People with Lewy body dementia generally don't lose volume in the hippocampus, study shows
By Don Rauf
TUESDAY, Nov. 8, 2016 (HealthDay News) -- Tens of millions of people worldwide suffer from memory loss and mental impairment due to dementia. While there's no cure, medication may temporarily improve some symptoms. Proper treatment, however, depends on identifying the type of dementia and early detection.
A new study shows that MRI brain scans can help doctors tell which people with certain thinking and memory problems might go on to develop dementia with Lewy bodies rather than Alzheimer's disease.
The researchers found that scans from people who eventually developed Lewy body dementia showed a lack of shrinkage in a portion of the brain related to memory, known as the hippocampus.
"Identifying people with mild cognitive impairment at risk for dementia with Lewy bodies is critical for early interventions with the potential treatments emerging in the field," said study author Dr. Kejal Kantarci. She's a radiologist at the Mayo Clinic in Rochester, Minn.
"Early diagnosis also helps target appropriate treatments, including what medications not to give. For example, as many as 50 percent of people with Lewy body disease have severe reactions to antipsychotic medications," she noted.
Starting in 2005, Kantarci and her colleagues followed 160 people with mild thinking and memory problems -- called cognitive impairment. Participants had MRI brain scans to measure the size of the hippocampus.
MRI uses a powerful magnetic field, radio waves, and a computer to produce detailed pictures of the brain. Kantarci said the volume of the hippocampus can be judged by visual inspection of MRI scans and with "clinical tools that radiologists use to measure the volume of this structure."
For an average of two years, study participants had annual evaluations. During the course of the study, 61 people developed Alzheimer's disease. Twenty people progressed to probable dementia with Lewy bodies.
Lewy bodies are abnormal clusters of protein that develop inside nerve cells. Lewy body dementia is the second most common form of degenerative dementia after Alzheimer's disease, Kantarci said.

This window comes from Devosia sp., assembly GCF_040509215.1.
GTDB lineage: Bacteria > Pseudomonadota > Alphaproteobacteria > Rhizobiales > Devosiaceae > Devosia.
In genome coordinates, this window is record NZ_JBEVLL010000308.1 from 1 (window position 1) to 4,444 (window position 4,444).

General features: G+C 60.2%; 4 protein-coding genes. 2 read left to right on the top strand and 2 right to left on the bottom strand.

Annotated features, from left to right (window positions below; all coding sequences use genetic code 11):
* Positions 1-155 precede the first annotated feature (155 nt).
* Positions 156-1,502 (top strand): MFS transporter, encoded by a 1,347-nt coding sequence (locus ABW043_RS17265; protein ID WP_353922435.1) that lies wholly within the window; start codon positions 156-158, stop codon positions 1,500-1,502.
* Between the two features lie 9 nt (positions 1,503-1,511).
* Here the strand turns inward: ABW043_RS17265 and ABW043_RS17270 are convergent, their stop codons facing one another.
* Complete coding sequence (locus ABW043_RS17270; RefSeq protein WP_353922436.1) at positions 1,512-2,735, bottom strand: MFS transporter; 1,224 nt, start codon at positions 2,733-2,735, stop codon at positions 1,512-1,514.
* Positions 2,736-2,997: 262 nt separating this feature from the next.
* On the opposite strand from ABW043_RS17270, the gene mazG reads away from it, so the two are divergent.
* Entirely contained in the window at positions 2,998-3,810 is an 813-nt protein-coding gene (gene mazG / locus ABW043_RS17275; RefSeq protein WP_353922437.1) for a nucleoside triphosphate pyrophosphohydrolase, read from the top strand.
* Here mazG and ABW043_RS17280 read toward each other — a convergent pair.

The researchers said that Lewy body dementia can only be diagnosed with certainty after the patient has died and an autopsy is performed.
The researchers found that someone whose hippocampus stayed the same size was nearly six times more likely to develop Lewy body dementia than someone whose hippocampus shrunk in size.
A total of 17 of the 20 people who were identified with probable Lewy body disease (85 percent) maintained normal volume in the hippocampus. Of the 61 participants who developed Alzheimer's, 37 (61 percent) had shrinkage in the hippocampus, the findings showed.
Dr. Gisele Wolf-Klein, director of geriatric education at Northwell Health in Great Neck, N.Y., said that symptoms of Lewy body disease may include confusion, alertness that can vary from day to day, rigidity, visual hallucinations, and acting out dreams, sometimes violently.
People with Lewy body dementia may also have movement abnormalities like those seen in Parkinson's disease, Wolf-Klein said.
"There are no specific tests that can conclusively diagnose Alzheimer's disease, or Lewy body disease, and no treatment to slow down or stop the progression of these diseases," said Wolf-Klein.
"However, it is important for physicians to differentiate the type of dementia because Lewy body disease symptoms do not respond well to the antipsychotic drugs often used in Alzheimer patients. More than half of Lewy body disease patients can have serious side effects resulting in acute confusion, delusions and hallucinations, and sudden change in consciousness," she explained.
Kantarci said some patients with Lewy body dementia respond well to some Alzheimer's disease drugs.
The study was published online Nov. 2 in Neurology, a journal of the American Academy of Neurology.
The Lewy Body Dementia Association offers information on diagnosis, symptoms and treatment options.
SOURCES: Kejal Kantarci, M.D., radiologist, Mayo Clinic, Rochester, Minn.; Gisele Wolf-Klein, M.D., director, geriatric education, Northwell Health, Great Neck, N.Y.; Nov. 2, 2016, Neurology, online
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